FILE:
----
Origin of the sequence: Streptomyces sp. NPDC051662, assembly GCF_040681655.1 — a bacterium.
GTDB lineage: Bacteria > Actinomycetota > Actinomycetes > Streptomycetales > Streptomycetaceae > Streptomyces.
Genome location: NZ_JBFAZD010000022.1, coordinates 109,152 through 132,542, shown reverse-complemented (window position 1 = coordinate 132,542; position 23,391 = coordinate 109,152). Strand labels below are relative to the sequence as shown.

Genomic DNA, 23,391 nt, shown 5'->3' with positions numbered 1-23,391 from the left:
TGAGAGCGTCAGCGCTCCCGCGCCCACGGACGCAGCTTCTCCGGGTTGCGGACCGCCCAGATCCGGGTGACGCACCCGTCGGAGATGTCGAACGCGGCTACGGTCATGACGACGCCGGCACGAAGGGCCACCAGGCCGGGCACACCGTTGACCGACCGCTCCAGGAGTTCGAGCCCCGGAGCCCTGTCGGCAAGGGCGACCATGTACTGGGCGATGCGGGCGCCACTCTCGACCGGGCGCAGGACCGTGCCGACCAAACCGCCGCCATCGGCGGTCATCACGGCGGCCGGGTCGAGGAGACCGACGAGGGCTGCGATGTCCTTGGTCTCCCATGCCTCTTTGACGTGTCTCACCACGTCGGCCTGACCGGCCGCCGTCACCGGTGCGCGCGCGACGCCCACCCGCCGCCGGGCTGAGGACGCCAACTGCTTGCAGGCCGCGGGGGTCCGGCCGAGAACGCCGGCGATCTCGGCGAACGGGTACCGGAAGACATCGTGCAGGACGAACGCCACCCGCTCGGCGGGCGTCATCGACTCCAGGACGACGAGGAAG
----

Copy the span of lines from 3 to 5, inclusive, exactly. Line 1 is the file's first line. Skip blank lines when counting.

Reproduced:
Genome location: NZ_JBFAZD010000022.1, coordinates 109,152 through 132,542, shown reverse-complemented (window position 1 = coordinate 132,542; position 23,391 = coordinate 109,152). Strand labels below are relative to the sequence as shown.

Genomic DNA, 23,391 nt, shown 5'->3' with positions numbered 1-23,391 from the left:
TGAGAGCGTCAGCGCTCCCGCGCCCACGGACGCAGCTTCTCCGGGTTGCGGACCGCCCAGATCCGGGTGACGCACCCGTCGGAGATGTCGAACGCGGCTACGGTCATGACGACGCCGGCACGAAGGGCCACCAGGCCGGGCACACCGTTGACCGACCGCTCCAGGAGTTCGAGCCCCGGAGCCCTGTCGGCAAGGGCGACCATGTACTGGGCGATGCGGGCGCCACTCTCGACCGGGCGCAGGACCGTGCCGACCAAACCGCCGCCATCGGCGGTCATCACGGCGGCCGGGTCGAGGAGACCGACGAGGGCTGCGATGTCCTTGGTCTCCCATGCCTCTTTGACGTGTCTCACCACGTCGGCCTGACCGGCCGCCGTCACCGGTGCGCGCGCGACGCCCACCCGCCGCCGGGCTGAGGACGCCAACTGCTTGCAGGCCGCGGGGGTCCGGCCGAGAACGCCGGCGATCTCGGCGAACGGGTACCGGAAGACATCGTGCAGGACGAACGCCACCCGCTCGGCGGGCGTCATCGACTCCAGGACGACGAGGAAG